Winnipeg Jets add to organizational depth; Sign four to AHL deals

The Winnipeg Jets add some depth to their organization, signing four players formerly protected by the NHL team to AHL contracts.

This adds some organizational depth, but also gives the Jets organization some extra time to look at players close and personal before deciding on whether or not they have a NHL future.

Jussi Olkinuora was signed to an Entry Level Contract by the Jets as a free-agent leaving the NCAA after two consecutive seasons posting above 0.920 save percentage. He struggled in both the AHL and the ECHL in his first pro-season. Olkinuora did turn his game around and played well last year in the ECHL, although still struggled when he was in the AHL.

It is likely that Olkinuora plays the minimal role of backup role for the Manitoba Moose, with Connor Hellebuyck being a workhorse like the previous season. This allows Eric Comrie to play in the ECHL and get the games he will need to develop his pro-game.

Aaron Harstad was a late draft pick by the Winnipeg Jets. He scored 30 points while playing 127 games in the NCAA. Harstad is definitely a long shot to make the NHL; PCS suggests less than one percent of statistically similar players to Harstad last season make the NHL for more than 200 games.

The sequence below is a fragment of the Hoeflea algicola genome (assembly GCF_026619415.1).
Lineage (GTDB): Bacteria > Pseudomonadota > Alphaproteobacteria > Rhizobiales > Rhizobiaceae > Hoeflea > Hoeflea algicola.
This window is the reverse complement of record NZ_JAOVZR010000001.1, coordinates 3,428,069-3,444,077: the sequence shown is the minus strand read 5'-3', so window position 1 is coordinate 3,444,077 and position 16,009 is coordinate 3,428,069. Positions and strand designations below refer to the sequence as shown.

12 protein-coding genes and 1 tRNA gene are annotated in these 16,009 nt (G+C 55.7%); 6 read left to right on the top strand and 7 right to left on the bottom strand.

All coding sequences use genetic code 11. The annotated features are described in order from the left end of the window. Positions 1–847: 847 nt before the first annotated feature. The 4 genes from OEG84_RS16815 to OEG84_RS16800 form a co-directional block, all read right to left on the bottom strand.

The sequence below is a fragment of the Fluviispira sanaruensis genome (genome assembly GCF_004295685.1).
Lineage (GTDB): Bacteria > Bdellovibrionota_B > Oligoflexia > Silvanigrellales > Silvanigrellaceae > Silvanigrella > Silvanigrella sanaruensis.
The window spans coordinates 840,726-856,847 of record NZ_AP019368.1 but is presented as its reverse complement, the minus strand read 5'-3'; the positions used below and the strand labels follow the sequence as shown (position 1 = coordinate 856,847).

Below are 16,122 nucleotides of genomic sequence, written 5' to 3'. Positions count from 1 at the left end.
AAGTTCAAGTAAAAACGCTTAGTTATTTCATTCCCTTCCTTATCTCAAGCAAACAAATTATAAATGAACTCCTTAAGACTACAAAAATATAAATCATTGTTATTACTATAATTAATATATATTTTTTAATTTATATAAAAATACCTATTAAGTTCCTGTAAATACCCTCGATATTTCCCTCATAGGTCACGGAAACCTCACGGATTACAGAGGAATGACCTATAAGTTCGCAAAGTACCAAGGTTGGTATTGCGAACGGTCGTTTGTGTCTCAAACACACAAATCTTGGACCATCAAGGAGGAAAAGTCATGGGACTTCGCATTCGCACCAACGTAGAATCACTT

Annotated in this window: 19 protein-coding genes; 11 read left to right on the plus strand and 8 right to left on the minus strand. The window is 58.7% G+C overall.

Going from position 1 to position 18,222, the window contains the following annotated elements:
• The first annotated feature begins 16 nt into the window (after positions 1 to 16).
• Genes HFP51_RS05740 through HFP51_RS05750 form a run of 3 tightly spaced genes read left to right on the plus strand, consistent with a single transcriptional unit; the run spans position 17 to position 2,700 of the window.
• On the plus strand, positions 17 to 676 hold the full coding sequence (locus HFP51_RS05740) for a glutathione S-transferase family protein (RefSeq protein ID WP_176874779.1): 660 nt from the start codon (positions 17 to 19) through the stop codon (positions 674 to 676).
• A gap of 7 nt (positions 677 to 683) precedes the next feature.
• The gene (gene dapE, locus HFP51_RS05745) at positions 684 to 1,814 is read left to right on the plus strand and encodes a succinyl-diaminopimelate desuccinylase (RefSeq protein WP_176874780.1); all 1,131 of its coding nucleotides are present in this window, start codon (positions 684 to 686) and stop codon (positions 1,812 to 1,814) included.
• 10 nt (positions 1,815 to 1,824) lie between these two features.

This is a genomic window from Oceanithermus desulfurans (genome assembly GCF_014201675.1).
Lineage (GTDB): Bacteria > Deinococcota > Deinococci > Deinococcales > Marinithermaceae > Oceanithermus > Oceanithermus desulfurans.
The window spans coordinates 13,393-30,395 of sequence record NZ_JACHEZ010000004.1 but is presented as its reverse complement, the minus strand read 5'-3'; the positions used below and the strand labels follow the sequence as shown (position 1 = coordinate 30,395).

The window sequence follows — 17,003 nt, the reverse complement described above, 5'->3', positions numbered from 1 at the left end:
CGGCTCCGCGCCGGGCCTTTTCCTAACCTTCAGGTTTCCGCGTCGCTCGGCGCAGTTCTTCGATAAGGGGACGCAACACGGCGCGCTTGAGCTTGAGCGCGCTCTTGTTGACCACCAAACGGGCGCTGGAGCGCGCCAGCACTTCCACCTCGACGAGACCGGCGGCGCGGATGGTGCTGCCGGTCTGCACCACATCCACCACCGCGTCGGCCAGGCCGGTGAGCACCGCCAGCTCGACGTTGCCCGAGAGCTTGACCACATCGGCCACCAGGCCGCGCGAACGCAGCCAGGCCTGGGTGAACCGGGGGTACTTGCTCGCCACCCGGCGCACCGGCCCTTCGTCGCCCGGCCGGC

Brennan Serville was another player from the Jets 2011 draft. Serville scored 21 points while playing 129 games in the NCAA, being teammates with Jets prospects Jacob Trouba and Adam Copp in Michigan. PCS suggests that 2.6 percent of comparable players to Serville’s past season make the NHL for more than 200 games.

Peter Stoykewych was the very last draft selection made by the Atlanta Thrashers. The Winnipeg born player scored 34 points in 139 NCAA games. Stoykewych analytically looks a bit better than his Colorado College teammate Harstad, with PCS suggesting he has a 2.5 percent chance of making the NHL for more than 200 games.

The four are still NHL free agents, meaning any NHL team could sign them to a contract, although it is far, far, far more likely these guys take time in the ECHL than any team signing them to an contract.